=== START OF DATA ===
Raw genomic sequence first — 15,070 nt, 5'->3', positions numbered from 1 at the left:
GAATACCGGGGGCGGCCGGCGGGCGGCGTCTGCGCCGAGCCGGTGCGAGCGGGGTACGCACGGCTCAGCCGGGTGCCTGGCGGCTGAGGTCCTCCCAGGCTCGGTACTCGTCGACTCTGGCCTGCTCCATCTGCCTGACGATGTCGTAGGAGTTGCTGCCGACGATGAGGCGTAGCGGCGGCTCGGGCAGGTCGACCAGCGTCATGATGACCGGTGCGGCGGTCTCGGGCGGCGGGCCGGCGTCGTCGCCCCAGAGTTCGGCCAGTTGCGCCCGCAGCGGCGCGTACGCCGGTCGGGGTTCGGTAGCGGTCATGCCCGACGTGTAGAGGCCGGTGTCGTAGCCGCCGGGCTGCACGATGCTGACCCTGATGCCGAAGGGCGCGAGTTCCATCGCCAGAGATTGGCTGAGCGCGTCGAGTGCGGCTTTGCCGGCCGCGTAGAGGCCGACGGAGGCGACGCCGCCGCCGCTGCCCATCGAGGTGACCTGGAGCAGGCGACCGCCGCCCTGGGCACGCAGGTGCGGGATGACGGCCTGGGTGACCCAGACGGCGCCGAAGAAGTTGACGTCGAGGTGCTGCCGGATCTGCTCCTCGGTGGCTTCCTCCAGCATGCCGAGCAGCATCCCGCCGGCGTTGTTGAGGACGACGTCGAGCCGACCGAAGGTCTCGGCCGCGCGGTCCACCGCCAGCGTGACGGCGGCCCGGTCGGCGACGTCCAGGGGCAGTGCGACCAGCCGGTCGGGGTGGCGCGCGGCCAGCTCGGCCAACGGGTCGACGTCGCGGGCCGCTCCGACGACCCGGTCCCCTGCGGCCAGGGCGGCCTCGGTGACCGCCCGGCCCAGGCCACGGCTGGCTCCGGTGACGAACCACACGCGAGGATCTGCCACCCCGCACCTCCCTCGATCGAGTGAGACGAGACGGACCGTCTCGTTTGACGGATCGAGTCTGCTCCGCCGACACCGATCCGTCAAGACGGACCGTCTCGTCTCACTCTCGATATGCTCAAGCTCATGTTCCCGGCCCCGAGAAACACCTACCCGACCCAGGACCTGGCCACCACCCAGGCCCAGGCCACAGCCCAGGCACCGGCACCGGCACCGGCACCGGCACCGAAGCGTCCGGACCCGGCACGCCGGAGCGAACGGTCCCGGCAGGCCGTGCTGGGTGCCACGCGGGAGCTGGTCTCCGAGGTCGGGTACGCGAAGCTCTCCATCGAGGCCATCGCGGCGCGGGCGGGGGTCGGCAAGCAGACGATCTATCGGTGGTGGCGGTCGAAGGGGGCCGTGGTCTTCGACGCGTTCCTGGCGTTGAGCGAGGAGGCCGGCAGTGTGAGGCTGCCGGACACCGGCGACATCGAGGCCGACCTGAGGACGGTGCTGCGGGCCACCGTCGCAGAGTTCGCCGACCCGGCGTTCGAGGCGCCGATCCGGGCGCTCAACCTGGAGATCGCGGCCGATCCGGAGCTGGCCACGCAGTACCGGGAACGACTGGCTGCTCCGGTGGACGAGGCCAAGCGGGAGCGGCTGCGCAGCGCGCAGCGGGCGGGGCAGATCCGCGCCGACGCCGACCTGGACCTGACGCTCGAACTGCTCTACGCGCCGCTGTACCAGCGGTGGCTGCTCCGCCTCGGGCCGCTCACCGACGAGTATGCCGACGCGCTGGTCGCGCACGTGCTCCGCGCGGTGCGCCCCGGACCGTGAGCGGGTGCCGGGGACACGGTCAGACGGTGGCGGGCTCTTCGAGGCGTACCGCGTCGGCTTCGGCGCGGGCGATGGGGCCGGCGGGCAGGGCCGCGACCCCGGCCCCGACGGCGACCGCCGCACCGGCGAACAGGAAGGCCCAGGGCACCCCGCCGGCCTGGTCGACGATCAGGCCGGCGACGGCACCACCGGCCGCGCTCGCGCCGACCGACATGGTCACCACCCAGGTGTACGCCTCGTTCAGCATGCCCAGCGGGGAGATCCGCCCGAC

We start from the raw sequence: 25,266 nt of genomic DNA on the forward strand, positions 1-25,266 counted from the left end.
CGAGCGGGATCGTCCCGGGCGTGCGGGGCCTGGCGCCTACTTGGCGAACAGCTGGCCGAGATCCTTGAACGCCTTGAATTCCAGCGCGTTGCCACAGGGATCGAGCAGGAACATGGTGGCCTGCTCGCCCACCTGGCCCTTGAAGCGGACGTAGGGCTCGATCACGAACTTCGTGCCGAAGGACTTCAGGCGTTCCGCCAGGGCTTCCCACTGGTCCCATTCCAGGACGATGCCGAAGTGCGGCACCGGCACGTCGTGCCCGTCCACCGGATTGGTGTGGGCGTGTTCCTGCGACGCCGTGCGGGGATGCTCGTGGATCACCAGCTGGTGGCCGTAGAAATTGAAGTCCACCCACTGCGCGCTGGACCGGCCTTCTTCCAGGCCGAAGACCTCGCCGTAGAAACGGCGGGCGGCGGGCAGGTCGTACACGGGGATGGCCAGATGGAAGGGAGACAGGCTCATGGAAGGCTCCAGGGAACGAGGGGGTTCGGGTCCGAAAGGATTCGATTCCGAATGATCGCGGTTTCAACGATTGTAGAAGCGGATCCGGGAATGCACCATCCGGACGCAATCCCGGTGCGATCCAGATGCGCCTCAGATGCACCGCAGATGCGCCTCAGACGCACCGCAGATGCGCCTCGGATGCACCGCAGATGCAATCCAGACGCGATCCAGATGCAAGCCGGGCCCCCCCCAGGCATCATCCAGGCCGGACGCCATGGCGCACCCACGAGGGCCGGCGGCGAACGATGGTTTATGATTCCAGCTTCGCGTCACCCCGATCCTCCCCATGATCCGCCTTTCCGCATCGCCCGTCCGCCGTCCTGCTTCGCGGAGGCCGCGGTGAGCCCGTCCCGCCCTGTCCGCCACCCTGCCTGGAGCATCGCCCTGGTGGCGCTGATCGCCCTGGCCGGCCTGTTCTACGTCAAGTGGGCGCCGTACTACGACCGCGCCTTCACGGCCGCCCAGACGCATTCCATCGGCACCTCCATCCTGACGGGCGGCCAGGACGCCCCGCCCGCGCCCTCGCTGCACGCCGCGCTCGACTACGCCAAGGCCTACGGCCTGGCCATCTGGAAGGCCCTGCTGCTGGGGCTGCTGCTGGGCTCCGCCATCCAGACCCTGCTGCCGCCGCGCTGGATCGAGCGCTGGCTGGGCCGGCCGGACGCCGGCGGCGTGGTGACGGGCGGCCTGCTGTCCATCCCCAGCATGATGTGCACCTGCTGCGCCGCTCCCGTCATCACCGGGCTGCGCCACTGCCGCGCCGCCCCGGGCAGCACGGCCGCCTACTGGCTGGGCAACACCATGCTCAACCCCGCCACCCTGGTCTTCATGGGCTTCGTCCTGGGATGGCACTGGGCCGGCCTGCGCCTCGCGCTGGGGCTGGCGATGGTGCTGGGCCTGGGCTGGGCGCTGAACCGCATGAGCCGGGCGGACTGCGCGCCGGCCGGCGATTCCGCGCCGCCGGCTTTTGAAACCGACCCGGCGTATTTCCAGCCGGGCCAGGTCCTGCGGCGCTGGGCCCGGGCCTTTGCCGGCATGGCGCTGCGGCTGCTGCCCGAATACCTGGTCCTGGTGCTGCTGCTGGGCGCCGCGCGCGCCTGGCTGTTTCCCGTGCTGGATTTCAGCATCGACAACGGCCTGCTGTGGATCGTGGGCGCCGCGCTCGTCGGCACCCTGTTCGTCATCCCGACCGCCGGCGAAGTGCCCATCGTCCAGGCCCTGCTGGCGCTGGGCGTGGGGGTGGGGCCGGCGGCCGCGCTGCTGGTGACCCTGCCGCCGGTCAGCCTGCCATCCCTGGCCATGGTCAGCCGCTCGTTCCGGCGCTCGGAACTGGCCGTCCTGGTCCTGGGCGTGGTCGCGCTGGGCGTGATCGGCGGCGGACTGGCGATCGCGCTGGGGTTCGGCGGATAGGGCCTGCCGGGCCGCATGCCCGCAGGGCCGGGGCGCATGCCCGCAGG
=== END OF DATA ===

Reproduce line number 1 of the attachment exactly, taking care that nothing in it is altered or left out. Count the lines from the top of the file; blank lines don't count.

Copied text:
Raw genomic sequence first — 15,070 nt, 5'->3', positions numbered from 1 at the left: